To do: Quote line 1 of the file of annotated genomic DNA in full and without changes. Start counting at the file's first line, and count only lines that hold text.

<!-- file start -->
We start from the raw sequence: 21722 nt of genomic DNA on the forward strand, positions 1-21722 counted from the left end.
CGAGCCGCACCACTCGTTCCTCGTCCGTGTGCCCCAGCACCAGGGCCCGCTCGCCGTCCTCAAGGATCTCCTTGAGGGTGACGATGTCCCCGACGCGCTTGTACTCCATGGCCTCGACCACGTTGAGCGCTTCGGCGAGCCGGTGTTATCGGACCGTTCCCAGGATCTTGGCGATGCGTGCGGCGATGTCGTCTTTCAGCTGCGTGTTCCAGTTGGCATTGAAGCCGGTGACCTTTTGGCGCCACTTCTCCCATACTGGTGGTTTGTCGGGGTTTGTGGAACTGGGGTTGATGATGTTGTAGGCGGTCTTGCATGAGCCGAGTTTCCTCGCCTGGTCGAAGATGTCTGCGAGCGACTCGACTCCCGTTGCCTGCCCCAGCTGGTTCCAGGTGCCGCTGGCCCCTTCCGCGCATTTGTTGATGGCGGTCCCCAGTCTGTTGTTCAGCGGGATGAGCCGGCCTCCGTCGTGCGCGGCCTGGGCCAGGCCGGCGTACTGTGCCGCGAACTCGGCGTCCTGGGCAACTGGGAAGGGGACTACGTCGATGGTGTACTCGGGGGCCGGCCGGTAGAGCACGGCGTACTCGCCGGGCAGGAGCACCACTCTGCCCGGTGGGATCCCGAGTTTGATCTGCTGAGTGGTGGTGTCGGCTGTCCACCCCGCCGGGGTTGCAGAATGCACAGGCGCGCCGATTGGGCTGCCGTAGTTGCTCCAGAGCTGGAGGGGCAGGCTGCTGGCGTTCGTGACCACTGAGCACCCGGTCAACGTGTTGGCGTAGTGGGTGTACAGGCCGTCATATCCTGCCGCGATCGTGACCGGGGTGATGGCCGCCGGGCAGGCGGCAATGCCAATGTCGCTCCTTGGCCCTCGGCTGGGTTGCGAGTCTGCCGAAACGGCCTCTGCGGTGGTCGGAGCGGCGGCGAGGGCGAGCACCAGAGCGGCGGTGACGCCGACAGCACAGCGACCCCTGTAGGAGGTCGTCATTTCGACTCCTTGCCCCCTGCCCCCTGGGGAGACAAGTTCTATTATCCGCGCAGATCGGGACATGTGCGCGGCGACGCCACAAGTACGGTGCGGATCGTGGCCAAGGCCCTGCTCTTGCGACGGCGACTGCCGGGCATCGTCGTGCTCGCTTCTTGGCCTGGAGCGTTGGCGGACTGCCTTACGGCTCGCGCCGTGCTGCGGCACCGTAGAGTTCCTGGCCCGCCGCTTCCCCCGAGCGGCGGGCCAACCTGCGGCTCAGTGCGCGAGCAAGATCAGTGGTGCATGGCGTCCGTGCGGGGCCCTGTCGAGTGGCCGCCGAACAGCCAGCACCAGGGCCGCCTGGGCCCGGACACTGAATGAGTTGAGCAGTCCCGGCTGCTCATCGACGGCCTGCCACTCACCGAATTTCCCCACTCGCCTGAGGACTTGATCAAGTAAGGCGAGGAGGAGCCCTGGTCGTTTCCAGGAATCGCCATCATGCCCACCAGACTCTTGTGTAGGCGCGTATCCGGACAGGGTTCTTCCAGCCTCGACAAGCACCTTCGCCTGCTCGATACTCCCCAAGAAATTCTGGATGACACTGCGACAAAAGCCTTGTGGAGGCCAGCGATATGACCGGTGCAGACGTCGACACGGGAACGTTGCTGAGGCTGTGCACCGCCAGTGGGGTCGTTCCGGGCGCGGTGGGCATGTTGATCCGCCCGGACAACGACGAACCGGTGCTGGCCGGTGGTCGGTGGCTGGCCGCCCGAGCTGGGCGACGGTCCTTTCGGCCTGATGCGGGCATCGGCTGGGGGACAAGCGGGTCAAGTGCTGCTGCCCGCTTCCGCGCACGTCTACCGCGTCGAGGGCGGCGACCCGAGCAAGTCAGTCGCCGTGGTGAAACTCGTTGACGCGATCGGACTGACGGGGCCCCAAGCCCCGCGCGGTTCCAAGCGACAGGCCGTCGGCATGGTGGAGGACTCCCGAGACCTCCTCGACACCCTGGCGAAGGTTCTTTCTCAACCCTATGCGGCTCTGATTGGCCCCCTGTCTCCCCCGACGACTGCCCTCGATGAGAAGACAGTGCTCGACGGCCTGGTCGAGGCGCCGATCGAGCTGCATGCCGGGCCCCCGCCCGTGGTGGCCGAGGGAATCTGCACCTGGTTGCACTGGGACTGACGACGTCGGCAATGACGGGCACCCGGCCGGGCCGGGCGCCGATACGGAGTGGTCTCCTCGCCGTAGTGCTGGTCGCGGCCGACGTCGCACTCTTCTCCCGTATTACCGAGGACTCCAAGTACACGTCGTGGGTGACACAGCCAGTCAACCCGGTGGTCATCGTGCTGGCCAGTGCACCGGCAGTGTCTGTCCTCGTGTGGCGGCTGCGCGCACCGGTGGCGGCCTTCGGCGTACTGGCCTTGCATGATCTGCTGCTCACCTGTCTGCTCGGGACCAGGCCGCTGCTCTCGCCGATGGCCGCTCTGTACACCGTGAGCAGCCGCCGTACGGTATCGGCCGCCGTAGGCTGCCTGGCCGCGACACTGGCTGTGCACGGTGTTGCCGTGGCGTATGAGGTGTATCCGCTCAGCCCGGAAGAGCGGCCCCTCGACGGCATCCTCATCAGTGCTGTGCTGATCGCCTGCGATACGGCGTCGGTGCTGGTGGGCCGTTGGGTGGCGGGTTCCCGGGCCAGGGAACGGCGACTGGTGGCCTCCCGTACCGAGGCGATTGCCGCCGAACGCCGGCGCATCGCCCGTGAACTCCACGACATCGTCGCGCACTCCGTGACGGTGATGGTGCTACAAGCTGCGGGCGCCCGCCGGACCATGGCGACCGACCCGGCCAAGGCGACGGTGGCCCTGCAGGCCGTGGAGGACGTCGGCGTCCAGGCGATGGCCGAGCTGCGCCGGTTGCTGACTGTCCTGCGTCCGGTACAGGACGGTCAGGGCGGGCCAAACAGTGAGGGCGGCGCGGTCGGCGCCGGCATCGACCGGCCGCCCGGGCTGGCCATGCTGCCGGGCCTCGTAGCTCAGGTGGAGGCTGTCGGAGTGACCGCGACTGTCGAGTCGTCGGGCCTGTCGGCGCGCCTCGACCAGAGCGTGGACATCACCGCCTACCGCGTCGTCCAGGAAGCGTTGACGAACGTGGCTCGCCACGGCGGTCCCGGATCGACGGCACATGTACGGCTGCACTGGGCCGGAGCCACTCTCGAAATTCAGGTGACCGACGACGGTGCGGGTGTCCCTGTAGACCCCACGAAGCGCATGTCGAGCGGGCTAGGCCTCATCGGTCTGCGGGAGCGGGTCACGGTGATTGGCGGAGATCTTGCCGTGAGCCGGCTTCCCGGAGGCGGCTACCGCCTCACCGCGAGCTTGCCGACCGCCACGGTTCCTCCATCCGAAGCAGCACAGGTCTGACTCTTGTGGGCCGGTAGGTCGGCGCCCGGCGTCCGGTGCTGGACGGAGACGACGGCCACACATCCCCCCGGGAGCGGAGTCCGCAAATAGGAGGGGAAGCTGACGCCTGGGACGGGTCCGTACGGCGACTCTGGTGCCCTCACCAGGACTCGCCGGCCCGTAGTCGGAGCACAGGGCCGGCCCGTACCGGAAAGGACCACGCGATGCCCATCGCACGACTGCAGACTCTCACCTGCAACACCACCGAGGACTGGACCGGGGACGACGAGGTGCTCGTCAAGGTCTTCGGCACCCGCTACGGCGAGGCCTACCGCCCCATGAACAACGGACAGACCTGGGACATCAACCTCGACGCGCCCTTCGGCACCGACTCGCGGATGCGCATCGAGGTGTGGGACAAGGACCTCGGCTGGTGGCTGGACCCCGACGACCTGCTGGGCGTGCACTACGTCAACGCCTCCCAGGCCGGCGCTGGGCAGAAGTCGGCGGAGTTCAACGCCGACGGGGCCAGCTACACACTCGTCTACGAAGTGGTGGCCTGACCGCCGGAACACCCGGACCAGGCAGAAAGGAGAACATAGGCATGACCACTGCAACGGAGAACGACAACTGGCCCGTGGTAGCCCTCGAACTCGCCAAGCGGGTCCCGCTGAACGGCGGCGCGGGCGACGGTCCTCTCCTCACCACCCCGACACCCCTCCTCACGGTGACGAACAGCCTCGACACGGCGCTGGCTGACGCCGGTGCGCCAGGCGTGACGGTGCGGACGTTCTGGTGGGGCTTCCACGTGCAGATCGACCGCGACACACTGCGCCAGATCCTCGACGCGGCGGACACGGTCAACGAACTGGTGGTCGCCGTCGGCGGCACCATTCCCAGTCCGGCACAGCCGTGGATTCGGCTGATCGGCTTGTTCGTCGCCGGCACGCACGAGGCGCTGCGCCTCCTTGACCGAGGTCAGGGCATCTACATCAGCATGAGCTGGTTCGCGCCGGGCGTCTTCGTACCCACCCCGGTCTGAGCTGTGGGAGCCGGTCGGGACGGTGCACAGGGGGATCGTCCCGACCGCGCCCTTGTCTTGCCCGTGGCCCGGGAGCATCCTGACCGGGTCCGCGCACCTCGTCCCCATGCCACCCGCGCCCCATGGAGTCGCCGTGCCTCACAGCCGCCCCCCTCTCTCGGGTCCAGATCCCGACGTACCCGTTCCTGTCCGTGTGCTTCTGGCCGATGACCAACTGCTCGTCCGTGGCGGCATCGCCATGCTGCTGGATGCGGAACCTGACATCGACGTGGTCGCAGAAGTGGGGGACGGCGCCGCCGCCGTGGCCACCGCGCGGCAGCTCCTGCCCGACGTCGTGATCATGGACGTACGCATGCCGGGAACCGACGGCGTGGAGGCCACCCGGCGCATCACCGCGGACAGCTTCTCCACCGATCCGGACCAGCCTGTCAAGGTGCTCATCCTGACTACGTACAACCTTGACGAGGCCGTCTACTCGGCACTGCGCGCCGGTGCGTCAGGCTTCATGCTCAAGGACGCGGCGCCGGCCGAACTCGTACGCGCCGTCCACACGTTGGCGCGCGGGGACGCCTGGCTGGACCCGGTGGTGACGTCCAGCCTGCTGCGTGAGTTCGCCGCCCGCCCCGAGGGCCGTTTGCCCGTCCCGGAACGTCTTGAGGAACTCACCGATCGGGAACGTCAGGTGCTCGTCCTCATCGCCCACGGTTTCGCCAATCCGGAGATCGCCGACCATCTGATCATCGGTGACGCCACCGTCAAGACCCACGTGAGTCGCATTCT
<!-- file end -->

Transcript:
We start from the raw sequence: 21722 nt of genomic DNA on the forward strand, positions 1-21722 counted from the left end.